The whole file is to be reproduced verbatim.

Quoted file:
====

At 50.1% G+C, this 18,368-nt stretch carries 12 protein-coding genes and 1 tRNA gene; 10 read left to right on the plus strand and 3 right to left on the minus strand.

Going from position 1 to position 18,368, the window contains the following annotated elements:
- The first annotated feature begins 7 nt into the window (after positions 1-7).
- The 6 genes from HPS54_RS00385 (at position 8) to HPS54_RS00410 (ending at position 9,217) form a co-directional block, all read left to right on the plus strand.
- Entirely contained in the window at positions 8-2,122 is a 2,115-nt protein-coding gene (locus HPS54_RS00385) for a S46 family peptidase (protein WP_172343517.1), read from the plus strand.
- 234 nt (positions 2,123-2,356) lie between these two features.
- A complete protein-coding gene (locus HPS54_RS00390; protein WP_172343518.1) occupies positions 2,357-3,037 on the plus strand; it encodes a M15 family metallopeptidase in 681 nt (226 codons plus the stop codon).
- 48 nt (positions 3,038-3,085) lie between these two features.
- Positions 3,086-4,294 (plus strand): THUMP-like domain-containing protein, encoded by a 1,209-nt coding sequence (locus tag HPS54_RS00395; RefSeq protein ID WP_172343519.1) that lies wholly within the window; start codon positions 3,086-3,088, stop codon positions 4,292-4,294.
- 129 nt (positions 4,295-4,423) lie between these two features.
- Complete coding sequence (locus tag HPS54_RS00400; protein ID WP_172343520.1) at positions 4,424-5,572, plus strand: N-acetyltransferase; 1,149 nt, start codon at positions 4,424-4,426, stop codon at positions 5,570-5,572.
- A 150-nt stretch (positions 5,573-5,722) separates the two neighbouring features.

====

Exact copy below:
At 50.1% G+C, this 18,368-nt stretch carries 12 protein-coding genes and 1 tRNA gene; 10 read left to right on the plus strand and 3 right to left on the minus strand.

Going from position 1 to position 18,368, the window contains the following annotated elements:
- The first annotated feature begins 7 nt into the window (after positions 1-7).
- The 6 genes from HPS54_RS00385 (at position 8) to HPS54_RS00410 (ending at position 9,217) form a co-directional block, all read left to right on the plus strand.
- Entirely contained in the window at positions 8-2,122 is a 2,115-nt protein-coding gene (locus HPS54_RS00385) for a S46 family peptidase (protein WP_172343517.1), read from the plus strand.
- 234 nt (positions 2,123-2,356) lie between these two features.
- A complete protein-coding gene (locus HPS54_RS00390; protein WP_172343518.1) occupies positions 2,357-3,037 on the plus strand; it encodes a M15 family metallopeptidase in 681 nt (226 codons plus the stop codon).
- 48 nt (positions 3,038-3,085) lie between these two features.
- Positions 3,086-4,294 (plus strand): THUMP-like domain-containing protein, encoded by a 1,209-nt coding sequence (locus tag HPS54_RS00395; RefSeq protein ID WP_172343519.1) that lies wholly within the window; start codon positions 3,086-3,088, stop codon positions 4,292-4,294.
- 129 nt (positions 4,295-4,423) lie between these two features.
- Complete coding sequence (locus tag HPS54_RS00400; protein ID WP_172343520.1) at positions 4,424-5,572, plus strand: N-acetyltransferase; 1,149 nt, start codon at positions 4,424-4,426, stop codon at positions 5,570-5,572.
- A 150-nt stretch (positions 5,573-5,722) separates the two neighbouring features.